Review by 16-BITTER
Reviewed: 03/10/17 | Updated: 03/25/19
Tomb Raiding: Old-School Edition
The original King's Valley was a game rife with potential held back by the meagerness of its hardware. Released exclusively for the MSX computer by Konami, it could be summed up as an archetypal "collect all the stuff and reach the exit door" puzzle-platformer with unique digging mechanics and persistent enemies; however, with stiff, exacting controls, simple graphics, and a little over a dozen stages, it was never going to be much more than a quaint diversion. Fast forward a few years to its MSX2 sequel (which also was available in a downgraded MSX1 version) and we've got a much different story to tell: King's Valley II (王家の谷 エルギーザの封印) expands on the puzzling foundation, enriches the aesthetics, and more than doubles the length to provide one of the finest puzzle experiences of the whole MSX computing family.
Similar to the original, the objective in King's Valley II is to acquire a certain number of Soul Stones per stage to unlock the exit door and make it out unscathed by the tombs' colorful denizens. The game takes place on single screens, like many other MSX games, but while levels start off as single rooms, they eventually can span to 4+ interconnected screens, some of which wraparound unexpectedly. Some of the Soul Stones are in plain sight and can be reached just by walking or jumping to them, but most will require you to utilize the game's digging mechanics. Like the previous title, most of the game's platforms are made of a material you can dig into, although with clearly defined boundaries compared to the smooth pixels of the original (that would often cause you to dig where you wouldn't intend, frustratingly spoiling a puzzle attempt). Expanded from the previous game, you now have four different tools with which to excavate: a hammer to bash through one layer of wall, a jackhammer to bash through two, a shovel to dig through one layer of floor, and a pickaxe to dig through two.
The main puzzle component of the game is in utilizing these tools as efficiently as possible so you don't run out of tools before completing a level or get yourself trapped in an inescapable situation. The player must learn exactly how the tools behave and the strict limits of their character's abilities (his jumping height/momentum, for instance) in order to progress farther than a level or two. And you must not simply figure out where to use your tools, but more importantly when to use them. Many a seemingly successful puzzle attempt will be foiled several minutes in when you realize you've royally screwed yourself by digging prematurely! But these are part of the rules you must overcome: once your realize your character can't jump while holding tools and that a tool can't be placed down until it is used, the game engine opens up to reveal a dazzlingly complex set of challenges; on at least one occasion I had to improvise an abstract maneuver with a throwing knife to manipulate the order in which I picked up a series of sequentially ordered tools! Later levels will also introduce one-way doors, trap walls, and ladders and bridges that will mysteriously seal up/disappear after a few uses, upping the ante proportionally.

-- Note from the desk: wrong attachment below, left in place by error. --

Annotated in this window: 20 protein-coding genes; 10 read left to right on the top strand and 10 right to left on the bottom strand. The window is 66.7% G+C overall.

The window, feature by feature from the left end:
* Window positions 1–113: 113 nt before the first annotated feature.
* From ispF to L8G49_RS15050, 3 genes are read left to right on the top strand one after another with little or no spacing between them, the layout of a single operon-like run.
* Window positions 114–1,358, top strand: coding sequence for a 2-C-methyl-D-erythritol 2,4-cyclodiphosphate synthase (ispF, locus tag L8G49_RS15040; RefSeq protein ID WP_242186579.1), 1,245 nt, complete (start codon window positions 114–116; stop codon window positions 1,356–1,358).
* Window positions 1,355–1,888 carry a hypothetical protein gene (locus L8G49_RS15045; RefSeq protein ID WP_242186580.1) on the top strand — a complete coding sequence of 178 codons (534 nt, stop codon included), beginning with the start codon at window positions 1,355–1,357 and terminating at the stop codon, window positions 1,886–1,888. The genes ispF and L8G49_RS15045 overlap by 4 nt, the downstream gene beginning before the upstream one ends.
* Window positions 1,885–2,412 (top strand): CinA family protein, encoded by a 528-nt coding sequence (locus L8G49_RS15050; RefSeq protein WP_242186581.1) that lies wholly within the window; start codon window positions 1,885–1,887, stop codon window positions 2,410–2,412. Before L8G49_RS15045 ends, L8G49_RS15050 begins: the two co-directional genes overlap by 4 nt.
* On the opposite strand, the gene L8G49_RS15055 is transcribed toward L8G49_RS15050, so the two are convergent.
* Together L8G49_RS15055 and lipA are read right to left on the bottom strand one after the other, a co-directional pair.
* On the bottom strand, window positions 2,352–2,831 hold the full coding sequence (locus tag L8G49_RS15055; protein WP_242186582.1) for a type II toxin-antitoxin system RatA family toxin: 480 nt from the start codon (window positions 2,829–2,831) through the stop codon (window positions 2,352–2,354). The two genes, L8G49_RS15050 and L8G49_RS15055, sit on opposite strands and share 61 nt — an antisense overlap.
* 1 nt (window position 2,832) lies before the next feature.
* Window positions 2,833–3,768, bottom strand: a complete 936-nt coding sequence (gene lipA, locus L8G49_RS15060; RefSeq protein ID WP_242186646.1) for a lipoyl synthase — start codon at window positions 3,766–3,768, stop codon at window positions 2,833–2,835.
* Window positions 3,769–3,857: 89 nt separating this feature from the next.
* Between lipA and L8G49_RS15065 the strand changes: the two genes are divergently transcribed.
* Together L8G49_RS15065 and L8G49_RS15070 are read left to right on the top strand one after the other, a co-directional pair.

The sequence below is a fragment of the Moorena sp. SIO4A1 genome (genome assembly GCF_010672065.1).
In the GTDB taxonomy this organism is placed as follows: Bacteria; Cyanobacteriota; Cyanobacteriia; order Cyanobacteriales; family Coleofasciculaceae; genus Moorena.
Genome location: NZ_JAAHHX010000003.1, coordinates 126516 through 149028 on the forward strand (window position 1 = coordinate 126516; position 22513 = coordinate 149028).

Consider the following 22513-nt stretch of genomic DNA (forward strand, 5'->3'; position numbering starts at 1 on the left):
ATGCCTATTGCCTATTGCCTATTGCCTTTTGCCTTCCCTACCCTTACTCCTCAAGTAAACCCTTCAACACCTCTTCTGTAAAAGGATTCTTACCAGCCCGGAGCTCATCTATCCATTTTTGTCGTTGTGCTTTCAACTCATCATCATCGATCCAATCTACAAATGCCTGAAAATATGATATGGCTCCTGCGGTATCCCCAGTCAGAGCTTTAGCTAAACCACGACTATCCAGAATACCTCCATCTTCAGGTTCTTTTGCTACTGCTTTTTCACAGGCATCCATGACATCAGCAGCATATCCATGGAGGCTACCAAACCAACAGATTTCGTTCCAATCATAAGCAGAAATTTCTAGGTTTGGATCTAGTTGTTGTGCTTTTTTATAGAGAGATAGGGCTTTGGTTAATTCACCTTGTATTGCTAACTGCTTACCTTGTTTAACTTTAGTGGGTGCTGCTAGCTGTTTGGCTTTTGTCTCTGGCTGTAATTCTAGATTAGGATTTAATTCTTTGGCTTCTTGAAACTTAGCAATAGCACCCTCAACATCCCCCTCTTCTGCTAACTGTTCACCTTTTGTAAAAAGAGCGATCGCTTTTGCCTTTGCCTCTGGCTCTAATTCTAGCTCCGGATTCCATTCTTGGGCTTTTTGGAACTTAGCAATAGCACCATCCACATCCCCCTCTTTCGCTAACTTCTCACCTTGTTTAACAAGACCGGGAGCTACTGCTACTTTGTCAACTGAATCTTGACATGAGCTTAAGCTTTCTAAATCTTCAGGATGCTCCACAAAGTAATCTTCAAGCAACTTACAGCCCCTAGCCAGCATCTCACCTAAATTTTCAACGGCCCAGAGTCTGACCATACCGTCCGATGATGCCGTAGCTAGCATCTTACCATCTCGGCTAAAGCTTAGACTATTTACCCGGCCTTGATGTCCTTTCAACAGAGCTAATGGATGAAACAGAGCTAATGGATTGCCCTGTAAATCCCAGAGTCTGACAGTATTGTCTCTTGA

There's also the possibility that you can fail a puzzle because of the tomb's inhabitants. In lieu of an arbitrary time limit, enemy guardians like mummies and golems will spawn and wander about the halls and ladders. You can pick up weapons like throwing knives and boomerangs to keep them at bay, but they'll always respawn after a short time and your weapons are subject to the same rules as your tools (although they are infinitely reusable). No luck trying to trap them either: they'll warp back to their spawn points if they ever get caught in a single area for too long. Most of these creatures serve as a mere nuisance, but you may find the golems become quite useful as a makeshift platform from time to time.
Aesthetically, the game is a huge step up from the blocky low-res first entry, featuring colorful sprites travelling about bizarre puzzle rooms with backgrounds that look more like something out of an H.R. Giger nightmare than any stereotypical Egyptian tombs. The music is sprightly and catchy and, dodging a common pit that designers of these long, regimented, tile-based puzzlers consistently fall into (looking at you Eggerland staff!), there's more than one tune to hear as you progress on your journey. Not much of a story to follow here, but do you really need one for this kind of game when simply facing the next, greater challenge should be enough?
And challenge you will indeed face, as the game's sixty levels ramp up to infuriatingly devious heights. This sequel utilizes the same silly lives system as the first one, but thankfully, the designers have also implemented passwords. Simply put, you will not beat this game in one sitting. I personally have logged at least a dozen or so hours playing on and off over the last couple weeks!
There's a little bit of tedious downtime as you must sometimes wait for your enemies to respawn or move into specific positions to complete some puzzles and the strict controls take a few rounds to get used to, but otherwise, this is one of the better efforts in the style I've played and I highly recommend it for any and all fans of similar games (Fire & Ice, Lolo/Eggerland, The Castle/Castlequest, etc.).
Rating: 4.0 - Great
Product Release: El Giza no Fuuin (MSX2) (JP, 08/27/88)
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